Perhaps most importantly, the demands placed on architecture shift constantly. The wealthy tend to like to live in a certain style: air conditioning, dozens of bathrooms, vast amounts of space, none of which was central to the often-ascetic modernist ideal. And they tend to like to live together. The established areas of London, Paris and New York were built in the wrong period, the end of the 19th century rather than the middle of the 20th. Value resides in location rather than the building. And, of course, you can build your own residence. (As an aside, it is an anomaly that those clients buying avant-garde modernist paintings often commission the most conservative classical architects to build their new suburban villas)
There are, however, slow signs of change. While there is hardly a huge market, collectors of architecture, particularly of iconic modernist ho>uses, have been around for some time.
The architect at the zenith of modernist purity. Mies’s Farnsworth House may belong to the National Trust but the stunning apartments in Chicago’s Lake Shore Drive can be surprisingly affordable and timelessly beautiful.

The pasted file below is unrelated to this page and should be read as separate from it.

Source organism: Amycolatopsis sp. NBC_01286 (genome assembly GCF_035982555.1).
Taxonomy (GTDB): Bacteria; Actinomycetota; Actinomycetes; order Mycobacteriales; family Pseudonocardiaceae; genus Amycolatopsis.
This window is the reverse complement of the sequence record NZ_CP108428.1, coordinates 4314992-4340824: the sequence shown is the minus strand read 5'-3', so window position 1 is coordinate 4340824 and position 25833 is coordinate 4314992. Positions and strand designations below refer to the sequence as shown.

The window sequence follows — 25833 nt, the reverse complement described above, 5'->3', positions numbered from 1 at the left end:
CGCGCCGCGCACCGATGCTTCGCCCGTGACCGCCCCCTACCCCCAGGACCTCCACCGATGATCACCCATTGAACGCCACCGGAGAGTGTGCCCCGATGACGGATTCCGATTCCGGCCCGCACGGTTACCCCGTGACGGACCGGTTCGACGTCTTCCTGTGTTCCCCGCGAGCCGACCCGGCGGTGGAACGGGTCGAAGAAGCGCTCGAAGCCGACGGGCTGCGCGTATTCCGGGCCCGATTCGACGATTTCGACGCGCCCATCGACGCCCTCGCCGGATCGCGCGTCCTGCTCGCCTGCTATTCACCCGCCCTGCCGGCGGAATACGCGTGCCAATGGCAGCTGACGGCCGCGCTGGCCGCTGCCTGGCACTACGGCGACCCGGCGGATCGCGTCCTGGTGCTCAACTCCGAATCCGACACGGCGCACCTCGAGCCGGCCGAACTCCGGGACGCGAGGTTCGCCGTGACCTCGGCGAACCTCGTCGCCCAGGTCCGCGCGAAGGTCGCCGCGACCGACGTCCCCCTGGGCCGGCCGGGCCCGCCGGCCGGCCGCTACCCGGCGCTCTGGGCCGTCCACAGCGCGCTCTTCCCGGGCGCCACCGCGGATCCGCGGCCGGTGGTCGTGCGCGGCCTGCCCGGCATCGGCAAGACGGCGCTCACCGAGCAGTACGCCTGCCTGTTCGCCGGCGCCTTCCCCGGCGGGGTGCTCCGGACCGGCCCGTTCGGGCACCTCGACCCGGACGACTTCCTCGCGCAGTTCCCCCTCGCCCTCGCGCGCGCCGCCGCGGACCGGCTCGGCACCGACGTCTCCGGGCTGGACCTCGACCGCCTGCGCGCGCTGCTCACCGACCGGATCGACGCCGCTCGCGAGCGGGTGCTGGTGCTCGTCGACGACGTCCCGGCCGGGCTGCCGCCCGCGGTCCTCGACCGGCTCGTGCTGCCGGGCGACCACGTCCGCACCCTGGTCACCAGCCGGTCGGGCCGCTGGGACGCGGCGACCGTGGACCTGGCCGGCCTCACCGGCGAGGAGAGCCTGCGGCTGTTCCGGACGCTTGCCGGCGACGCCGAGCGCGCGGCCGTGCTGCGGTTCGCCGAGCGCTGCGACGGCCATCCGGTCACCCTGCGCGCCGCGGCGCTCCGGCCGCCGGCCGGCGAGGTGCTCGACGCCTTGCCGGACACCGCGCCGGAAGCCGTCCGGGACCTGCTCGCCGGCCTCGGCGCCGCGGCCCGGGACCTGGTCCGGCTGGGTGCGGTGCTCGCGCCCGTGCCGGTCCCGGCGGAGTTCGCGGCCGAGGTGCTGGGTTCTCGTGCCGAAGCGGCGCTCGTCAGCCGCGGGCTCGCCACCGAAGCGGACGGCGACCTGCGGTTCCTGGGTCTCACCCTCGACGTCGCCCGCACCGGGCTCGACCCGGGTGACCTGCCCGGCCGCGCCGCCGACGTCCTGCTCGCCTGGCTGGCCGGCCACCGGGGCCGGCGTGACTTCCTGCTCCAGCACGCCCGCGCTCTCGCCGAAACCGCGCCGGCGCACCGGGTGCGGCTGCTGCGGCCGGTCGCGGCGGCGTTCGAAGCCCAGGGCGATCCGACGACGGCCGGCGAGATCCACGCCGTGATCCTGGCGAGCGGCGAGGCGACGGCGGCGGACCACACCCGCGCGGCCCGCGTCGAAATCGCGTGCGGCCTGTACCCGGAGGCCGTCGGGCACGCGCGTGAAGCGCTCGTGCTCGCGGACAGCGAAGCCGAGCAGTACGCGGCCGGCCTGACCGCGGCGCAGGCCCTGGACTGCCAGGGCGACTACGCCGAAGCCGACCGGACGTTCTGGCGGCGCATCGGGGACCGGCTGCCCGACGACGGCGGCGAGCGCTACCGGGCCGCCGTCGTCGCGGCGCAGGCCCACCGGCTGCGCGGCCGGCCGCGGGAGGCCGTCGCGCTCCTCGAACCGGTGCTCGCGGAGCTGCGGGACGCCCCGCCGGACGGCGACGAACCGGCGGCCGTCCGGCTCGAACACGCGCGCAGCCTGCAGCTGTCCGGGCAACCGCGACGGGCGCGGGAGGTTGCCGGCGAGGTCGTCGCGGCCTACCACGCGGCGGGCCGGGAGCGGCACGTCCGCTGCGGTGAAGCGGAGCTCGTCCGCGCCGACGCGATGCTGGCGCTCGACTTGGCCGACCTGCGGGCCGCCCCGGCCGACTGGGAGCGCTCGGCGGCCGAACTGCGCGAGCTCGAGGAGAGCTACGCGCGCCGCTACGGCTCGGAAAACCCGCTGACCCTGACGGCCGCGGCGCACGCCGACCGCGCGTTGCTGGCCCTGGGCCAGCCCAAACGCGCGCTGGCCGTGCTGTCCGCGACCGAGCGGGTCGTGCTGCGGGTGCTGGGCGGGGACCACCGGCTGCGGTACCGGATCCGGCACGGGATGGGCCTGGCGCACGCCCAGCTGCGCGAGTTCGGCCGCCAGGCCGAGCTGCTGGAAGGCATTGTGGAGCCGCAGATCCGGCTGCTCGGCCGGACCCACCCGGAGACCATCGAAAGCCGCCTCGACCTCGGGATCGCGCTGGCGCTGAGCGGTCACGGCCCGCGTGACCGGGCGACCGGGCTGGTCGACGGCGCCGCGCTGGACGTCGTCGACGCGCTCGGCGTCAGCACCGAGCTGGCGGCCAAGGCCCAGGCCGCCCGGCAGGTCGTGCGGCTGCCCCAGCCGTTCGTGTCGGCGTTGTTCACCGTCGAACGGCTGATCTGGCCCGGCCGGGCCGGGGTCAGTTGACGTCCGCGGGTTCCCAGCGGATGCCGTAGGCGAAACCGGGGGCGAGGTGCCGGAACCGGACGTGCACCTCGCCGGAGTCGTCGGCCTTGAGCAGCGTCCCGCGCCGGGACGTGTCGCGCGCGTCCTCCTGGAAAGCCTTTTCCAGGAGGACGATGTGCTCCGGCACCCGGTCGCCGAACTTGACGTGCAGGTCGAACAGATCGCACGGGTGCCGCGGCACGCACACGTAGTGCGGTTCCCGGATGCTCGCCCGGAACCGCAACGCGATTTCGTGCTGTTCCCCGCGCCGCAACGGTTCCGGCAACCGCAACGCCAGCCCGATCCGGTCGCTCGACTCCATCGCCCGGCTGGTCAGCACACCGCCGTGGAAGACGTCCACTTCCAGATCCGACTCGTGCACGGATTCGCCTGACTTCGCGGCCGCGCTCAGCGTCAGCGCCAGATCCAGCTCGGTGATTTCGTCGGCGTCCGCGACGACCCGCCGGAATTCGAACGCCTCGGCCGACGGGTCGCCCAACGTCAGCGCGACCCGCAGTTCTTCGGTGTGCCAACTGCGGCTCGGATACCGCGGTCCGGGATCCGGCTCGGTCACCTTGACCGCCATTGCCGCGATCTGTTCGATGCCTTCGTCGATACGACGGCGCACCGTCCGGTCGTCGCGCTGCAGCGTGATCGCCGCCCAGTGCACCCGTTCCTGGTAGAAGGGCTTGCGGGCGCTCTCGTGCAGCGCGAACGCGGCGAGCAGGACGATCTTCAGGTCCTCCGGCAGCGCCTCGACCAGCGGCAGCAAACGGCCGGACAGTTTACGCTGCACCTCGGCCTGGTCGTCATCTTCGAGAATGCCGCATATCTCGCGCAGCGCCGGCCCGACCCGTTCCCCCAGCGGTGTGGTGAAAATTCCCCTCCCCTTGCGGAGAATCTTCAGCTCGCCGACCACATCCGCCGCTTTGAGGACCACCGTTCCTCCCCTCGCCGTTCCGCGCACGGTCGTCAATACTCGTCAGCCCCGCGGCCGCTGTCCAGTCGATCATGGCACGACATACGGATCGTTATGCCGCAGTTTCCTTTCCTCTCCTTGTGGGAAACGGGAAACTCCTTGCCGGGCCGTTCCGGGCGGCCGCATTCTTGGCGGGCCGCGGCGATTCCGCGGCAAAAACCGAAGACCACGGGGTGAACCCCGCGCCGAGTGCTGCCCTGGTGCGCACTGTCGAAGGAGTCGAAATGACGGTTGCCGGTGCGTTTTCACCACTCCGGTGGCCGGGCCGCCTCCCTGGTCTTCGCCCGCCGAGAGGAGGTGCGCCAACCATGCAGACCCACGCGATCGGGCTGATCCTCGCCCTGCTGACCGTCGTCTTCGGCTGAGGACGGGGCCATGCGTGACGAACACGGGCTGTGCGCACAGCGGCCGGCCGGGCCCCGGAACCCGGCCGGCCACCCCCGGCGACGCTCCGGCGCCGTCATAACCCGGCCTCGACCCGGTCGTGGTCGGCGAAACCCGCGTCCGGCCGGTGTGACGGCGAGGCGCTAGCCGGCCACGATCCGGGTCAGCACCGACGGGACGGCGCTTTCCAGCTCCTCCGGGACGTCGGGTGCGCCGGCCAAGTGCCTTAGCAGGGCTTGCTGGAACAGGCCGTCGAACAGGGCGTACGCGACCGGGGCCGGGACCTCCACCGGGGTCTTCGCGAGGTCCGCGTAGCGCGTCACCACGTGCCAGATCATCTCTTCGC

Goldfinger was a Hungarian, educated in France but resident in Britain. Again, a Goldfinger house is a rarity – his own is now owned by the British National Trust (its first modernist acquisition) but apartments in his buildings – notably the Trellick Tower on the hairier edge of North Kensington – are often on the market.
The architect of the modern west, Neutra was an Austrian émigré who brought European style to the Californian landscape and blended it with an American sense of openness. His landmark Kaufmann Desert House was up for sale for $13m.
Wright built so many houses that there are always a few coming on to the market. Each was experimental in its own way and there were countless quarrels with clients. His most famous response to one client who complained about a leaky roof was to buy a bucket. His most famous houses, the Robie and Falling Water, are national landmarks but there are plenty left, each an inventive delight.